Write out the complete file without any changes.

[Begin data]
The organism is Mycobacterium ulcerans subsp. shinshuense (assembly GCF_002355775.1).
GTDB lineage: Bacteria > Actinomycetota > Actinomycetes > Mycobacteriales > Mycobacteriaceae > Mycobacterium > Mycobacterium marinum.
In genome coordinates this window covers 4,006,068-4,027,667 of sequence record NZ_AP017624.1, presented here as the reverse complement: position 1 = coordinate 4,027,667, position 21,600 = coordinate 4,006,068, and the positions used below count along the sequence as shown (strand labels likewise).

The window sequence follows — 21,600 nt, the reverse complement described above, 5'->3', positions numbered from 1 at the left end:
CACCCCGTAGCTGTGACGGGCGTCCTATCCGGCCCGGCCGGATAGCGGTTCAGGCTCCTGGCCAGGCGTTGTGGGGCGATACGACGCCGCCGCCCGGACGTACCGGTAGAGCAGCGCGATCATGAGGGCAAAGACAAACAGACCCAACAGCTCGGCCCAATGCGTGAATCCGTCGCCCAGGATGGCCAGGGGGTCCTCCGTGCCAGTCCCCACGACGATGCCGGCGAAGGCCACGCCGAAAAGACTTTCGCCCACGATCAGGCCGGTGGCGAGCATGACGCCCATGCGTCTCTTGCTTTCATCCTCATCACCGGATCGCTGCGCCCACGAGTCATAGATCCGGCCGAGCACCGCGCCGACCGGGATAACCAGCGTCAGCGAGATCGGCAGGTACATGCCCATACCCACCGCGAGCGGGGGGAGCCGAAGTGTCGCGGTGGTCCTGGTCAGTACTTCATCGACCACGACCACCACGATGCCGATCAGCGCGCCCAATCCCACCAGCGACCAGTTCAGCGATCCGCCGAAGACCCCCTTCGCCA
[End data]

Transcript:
The organism is Mycobacterium ulcerans subsp. shinshuense (assembly GCF_002355775.1).
GTDB lineage: Bacteria > Actinomycetota > Actinomycetes > Mycobacteriales > Mycobacteriaceae > Mycobacterium > Mycobacterium marinum.
In genome coordinates this window covers 4,006,068-4,027,667 of sequence record NZ_AP017624.1, presented here as the reverse complement: position 1 = coordinate 4,027,667, position 21,600 = coordinate 4,006,068, and the positions used below count along the sequence as shown (strand labels likewise).

The window sequence follows — 21,600 nt, the reverse complement described above, 5'->3', positions numbered from 1 at the left end:
CACCCCGTAGCTGTGACGGGCGTCCTATCCGGCCCGGCCGGATAGCGGTTCAGGCTCCTGGCCAGGCGTTGTGGGGCGATACGACGCCGCCGCCCGGACGTACCGGTAGAGCAGCGCGATCATGAGGGCAAAGACAAACAGACCCAACAGCTCGGCCCAATGCGTGAATCCGTCGCCCAGGATGGCCAGGGGGTCCTCCGTGCCAGTCCCCACGACGATGCCGGCGAAGGCCACGCCGAAAAGACTTTCGCCCACGATCAGGCCGGTGGCGAGCATGACGCCCATGCGTCTCTTGCTTTCATCCTCATCACCGGATCGCTGCGCCCACGAGTCATAGATCCGGCCGAGCACCGCGCCGACCGGGATAACCAGCGTCAGCGAGATCGGCAGGTACATGCCCATACCCACCGCGAGCGGGGGGAGCCGAAGTGTCGCGGTGGTCCTGGTCAGTACTTCATCGACCACGACCACCACGATGCCGATCAGCGCGCCCAATCCCACCAGCGACCAGTTCAGCGATCCGCCGAAGACCCCCTTCGCCA